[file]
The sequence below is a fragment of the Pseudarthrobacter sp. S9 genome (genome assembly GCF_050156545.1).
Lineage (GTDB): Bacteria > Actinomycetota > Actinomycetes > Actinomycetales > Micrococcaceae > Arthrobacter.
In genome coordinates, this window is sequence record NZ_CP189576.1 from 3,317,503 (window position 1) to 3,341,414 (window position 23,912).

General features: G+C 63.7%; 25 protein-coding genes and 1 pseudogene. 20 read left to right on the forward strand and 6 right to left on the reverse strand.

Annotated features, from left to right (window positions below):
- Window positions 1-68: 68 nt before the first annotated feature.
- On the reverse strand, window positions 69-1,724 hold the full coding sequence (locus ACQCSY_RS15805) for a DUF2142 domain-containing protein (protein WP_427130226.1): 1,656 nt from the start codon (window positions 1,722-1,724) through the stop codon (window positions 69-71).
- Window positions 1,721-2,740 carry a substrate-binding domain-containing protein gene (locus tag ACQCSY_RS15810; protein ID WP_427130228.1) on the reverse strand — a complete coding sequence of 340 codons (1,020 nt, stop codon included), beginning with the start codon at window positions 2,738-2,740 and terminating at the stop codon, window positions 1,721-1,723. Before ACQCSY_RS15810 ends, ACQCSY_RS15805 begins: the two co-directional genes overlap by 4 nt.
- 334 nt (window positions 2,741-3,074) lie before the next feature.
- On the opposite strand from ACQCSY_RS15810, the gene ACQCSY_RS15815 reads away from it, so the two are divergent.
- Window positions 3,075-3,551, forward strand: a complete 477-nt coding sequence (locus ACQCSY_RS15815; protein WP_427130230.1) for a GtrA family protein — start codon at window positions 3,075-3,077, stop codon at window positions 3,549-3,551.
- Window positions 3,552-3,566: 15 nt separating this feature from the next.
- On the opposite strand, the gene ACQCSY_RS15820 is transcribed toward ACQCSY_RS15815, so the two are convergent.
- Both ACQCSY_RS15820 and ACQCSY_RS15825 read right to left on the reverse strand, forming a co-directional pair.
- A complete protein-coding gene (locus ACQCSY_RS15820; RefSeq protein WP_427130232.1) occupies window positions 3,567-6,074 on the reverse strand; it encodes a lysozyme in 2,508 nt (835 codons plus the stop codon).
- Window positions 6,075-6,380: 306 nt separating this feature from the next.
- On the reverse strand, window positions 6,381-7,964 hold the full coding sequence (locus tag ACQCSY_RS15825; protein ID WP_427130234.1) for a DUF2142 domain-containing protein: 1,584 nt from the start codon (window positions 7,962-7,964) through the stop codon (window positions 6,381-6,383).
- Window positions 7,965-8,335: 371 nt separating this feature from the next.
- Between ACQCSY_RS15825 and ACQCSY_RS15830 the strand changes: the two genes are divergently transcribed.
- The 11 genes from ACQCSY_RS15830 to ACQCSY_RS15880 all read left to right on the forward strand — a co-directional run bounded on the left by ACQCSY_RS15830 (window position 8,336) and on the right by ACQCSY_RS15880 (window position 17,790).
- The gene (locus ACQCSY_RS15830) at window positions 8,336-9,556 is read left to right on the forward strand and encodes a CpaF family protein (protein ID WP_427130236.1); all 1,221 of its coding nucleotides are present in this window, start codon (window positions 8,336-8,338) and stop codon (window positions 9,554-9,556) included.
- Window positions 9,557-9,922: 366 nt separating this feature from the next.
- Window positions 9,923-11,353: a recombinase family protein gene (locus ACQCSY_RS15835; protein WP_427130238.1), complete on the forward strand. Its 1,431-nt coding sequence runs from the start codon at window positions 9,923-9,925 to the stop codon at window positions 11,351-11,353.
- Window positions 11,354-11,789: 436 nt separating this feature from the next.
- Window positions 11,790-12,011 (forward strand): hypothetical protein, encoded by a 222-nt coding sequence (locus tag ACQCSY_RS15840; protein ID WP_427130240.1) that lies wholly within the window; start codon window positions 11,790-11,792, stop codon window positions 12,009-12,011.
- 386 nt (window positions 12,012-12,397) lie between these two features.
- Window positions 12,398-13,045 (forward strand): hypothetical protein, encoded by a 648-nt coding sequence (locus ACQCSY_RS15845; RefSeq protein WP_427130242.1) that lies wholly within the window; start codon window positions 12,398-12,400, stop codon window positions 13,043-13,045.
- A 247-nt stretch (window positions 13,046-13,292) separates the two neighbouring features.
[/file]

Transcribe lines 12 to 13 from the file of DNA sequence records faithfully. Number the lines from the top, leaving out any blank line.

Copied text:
- Window positions 3,552-3,566: 15 nt separating this feature from the next.
- On the opposite strand, the gene ACQCSY_RS15820 is transcribed toward ACQCSY_RS15815, so the two are convergent.